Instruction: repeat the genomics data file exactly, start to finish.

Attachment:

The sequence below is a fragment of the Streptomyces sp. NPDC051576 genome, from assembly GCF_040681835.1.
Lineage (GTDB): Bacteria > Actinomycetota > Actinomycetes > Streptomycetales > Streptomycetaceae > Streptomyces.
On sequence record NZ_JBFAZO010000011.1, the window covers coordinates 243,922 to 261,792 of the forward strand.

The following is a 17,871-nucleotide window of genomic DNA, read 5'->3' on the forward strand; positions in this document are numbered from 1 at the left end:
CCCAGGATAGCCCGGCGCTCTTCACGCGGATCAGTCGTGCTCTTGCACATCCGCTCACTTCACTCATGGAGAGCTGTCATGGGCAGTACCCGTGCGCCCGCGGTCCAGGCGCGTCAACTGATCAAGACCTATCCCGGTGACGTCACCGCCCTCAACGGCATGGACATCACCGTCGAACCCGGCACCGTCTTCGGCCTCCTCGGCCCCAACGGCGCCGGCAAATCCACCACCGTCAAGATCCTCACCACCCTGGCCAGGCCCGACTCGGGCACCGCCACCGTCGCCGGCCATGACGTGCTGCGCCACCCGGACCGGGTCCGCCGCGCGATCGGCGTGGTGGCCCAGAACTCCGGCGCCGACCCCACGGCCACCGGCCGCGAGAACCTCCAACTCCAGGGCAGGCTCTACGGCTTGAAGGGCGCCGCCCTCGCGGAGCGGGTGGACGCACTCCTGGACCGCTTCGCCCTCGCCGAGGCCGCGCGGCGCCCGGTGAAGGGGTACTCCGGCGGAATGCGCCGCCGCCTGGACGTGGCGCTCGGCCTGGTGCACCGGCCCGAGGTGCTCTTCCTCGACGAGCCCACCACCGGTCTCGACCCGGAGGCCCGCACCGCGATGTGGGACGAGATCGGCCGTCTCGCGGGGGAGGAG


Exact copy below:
The sequence below is a fragment of the Streptomyces sp. NPDC051576 genome, from assembly GCF_040681835.1.
Lineage (GTDB): Bacteria > Actinomycetota > Actinomycetes > Streptomycetales > Streptomycetaceae > Streptomyces.
On sequence record NZ_JBFAZO010000011.1, the window covers coordinates 243,922 to 261,792 of the forward strand.

The following is a 17,871-nucleotide window of genomic DNA, read 5'->3' on the forward strand; positions in this document are numbered from 1 at the left end:
CCCAGGATAGCCCGGCGCTCTTCACGCGGATCAGTCGTGCTCTTGCACATCCGCTCACTTCACTCATGGAGAGCTGTCATGGGCAGTACCCGTGCGCCCGCGGTCCAGGCGCGTCAACTGATCAAGACCTATCCCGGTGACGTCACCGCCCTCAACGGCATGGACATCACCGTCGAACCCGGCACCGTCTTCGGCCTCCTCGGCCCCAACGGCGCCGGCAAATCCACCACCGTCAAGATCCTCACCACCCTGGCCAGGCCCGACTCGGGCACCGCCACCGTCGCCGGCCATGACGTGCTGCGCCACCCGGACCGGGTCCGCCGCGCGATCGGCGTGGTGGCCCAGAACTCCGGCGCCGACCCCACGGCCACCGGCCGCGAGAACCTCCAACTCCAGGGCAGGCTCTACGGCTTGAAGGGCGCCGCCCTCGCGGAGCGGGTGGACGCACTCCTGGACCGCTTCGCCCTCGCCGAGGCCGCGCGGCGCCCGGTGAAGGGGTACTCCGGCGGAATGCGCCGCCGCCTGGACGTGGCGCTCGGCCTGGTGCACCGGCCCGAGGTGCTCTTCCTCGACGAGCCCACCACCGGTCTCGACCCGGAGGCCCGCACCGCGATGTGGGACGAGATCGGCCGTCTCGCGGGGGAGGAG